Diagnosis of ACL Injury

The diagnosis depends on a clinical examination at which time the laxity of the ligament can be assessed to see if the cartilages are also damaged. It is often very difficult to examine a knee soon after the initial injury as it is swollen and painful. In this case it is usual to arrange for an MRI scan to confirm the diagnosis and physiotherapy to mobilise the knee and and help it recover. After a few weeks it is easier to examine the knee and to confirm the diagnosis.

Torn Anterior Cruciate Ligament

Torn Anterior Cruciate Ligament

Non-Operative Management

It is possible to rehabilitate your knee and get it working well after injury by a course of physiotherapy. This aims to strengthen the muscles around the knee to stop it giving way. If your sporting desires are not high it may be possible to avoid surgery, but there is an increased risk of further injury as the knee can ‘give way’ and you may fall because of it. If you wish to get back to running twisting sports physiotherapy is unlikely to make your knee stable enough and surgery is usually considered.

Operative management

Anterior cruciate ligament (ACL) reconstruction surgery is an arthroscopic (keyhole) surgical procedure. The same two small incisions as for arthroscopy are used at the front of the knee, with another small incision above the knee, and a 3-5cm incision at the front of the knee to obtain the graft and feed it into the knee. By operating with this technique we can perform this surgery as day case surgery under a general anaesthetic with a more rapid return to normal daily activities.

Anterior Cruciate Ligament Graft

The procedure involves excising the damaged ACL and replacing it with a graft of your own tissues. The surgeons at Joint Reaction recommend using a hamstring graft. In this technique tendons from the inside of your knee are removed via a 3-5cm incision just below the knee and used to reconstruct your ACL. Despite the loss of these tendons you are unlikely to notice a significant reduction in the strength of your hamstrings.

The graft is threaded across the knee via 2 drill holes. The first drill hole enters the knee where the ACL attaches to the tibia and the second is across the knee in the femur, where the ACL is also attached. Both of these drill holes are made through the small incision used to remove the hamstring tendons as the entry point is at the hamstring insertion on the tibia. The graft is pulled through the knee and fixed in place using special devices and screws.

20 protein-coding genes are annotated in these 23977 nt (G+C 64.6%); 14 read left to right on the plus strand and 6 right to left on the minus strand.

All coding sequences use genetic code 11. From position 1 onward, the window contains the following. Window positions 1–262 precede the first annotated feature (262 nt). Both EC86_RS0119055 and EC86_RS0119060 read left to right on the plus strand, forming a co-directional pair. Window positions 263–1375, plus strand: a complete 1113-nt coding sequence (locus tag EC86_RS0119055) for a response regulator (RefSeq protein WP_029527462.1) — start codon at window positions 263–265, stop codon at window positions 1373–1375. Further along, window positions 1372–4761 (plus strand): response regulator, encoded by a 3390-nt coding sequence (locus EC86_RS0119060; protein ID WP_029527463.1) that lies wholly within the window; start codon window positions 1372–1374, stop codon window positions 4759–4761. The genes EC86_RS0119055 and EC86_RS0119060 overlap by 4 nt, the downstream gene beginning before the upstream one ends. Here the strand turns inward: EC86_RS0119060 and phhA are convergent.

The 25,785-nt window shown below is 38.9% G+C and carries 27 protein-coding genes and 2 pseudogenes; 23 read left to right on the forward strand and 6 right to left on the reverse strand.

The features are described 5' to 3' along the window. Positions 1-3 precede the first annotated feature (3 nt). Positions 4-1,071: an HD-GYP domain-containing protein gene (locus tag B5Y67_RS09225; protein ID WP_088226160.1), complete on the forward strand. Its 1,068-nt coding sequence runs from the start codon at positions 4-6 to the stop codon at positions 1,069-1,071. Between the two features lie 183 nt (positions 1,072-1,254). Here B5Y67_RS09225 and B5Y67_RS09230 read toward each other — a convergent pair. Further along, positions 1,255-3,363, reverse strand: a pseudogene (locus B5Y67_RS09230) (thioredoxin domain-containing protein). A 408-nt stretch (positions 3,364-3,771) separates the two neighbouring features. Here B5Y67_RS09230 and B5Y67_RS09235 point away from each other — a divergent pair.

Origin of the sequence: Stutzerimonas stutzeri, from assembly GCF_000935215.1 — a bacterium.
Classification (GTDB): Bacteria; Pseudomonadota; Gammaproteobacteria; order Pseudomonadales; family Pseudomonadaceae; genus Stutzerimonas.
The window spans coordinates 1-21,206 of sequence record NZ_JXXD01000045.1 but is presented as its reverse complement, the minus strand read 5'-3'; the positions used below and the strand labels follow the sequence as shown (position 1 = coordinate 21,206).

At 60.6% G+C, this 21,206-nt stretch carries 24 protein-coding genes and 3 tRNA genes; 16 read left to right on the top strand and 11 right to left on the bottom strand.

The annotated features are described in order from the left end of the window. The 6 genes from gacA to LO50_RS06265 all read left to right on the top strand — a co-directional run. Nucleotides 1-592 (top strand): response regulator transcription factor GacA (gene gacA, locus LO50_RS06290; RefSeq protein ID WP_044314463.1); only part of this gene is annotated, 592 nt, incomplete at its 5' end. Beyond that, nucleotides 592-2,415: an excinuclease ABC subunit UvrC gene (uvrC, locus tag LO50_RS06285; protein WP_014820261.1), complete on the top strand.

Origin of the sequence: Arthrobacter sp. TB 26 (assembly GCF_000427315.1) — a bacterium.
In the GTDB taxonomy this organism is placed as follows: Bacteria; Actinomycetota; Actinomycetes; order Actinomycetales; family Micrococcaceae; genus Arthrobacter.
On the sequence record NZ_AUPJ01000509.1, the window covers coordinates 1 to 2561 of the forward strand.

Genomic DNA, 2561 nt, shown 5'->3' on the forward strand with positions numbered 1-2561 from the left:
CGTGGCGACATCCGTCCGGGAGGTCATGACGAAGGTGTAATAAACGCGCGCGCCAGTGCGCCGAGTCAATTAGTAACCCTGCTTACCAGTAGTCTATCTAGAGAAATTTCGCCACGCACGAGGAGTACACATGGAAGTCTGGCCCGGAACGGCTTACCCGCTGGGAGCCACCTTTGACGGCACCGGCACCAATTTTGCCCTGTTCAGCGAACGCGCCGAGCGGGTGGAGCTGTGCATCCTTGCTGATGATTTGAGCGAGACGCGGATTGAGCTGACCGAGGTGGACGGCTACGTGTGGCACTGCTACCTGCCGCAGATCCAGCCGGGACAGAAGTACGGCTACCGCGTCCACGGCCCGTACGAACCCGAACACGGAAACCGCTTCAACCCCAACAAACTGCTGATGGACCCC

Hamstring Anterior Cruciate Ligament Graft

Hamstring Anterior Cruciate Ligament Graft

Revision ACL Reconstruction

The surgeons at Joint Reaction have a large combined experience of this surgery due to treatment of a large population of sportsmen and women, as well as military personnel. Graft options used in revision cases will be discussed on an individual basis and may involve your own tissue or donor tissue ‘allografts’.

After surgery

Most ACL reconstructions are performed as a day case, but if the surgery is later in the day or if you live alone you may need to spend the night. The knee is filled with local anaesthetic at the end of the operation to numb the pain. You will be mobilised by a physiotherapist using crutches and given some exercises to perform. Your physiotherapy rehabilitation will start a week after surgery and is split into different phases. In the first 3 months you will regain a full range of movement mainly performing ‘closed chain exercises’. These are exercises with your foot on the floor or a pedal of a stationary bike that do not over stress the healing graft. After 3 months the graft has healed strongly to the bone in the tunnels either side of the knee joint and your rehabilitation can progress. Between 3 and 6 months you start ‘open chain exercises’ such as jogging in a straight line and progress to shuttle runs in the gym. You will also do ‘proprioception’ exercises to train the muscles to respond quickly. Between 6 and 9 months you can start sport specific training. If you want to play football you can return to training but should avoid tackling and competitive games. You can return to gentler sports such as tennis at this time.

Finally, at 9 months your rehabilitation is complete and you can return to your chosen sport although it is often sensible to avoid full competitive contact until one-year post surgery.

Success of ACL reconstruction

90% of patients should be able to get back to their chosen sport after an ACL reconstruction. However, some avoid it due to the risk of further injury to either or the same knee. The risk of ACL graft rupture is an approximately 6%, but it is this is also the risk of rupture of the normal ACL in the other knee.

Performed by  – Hugh Chissell,   Alastair Davidson,  Azal Jalgaonkar, Richard Hargrove,   Jonathan Hull,   Andrew Perry,  Seb Sturridge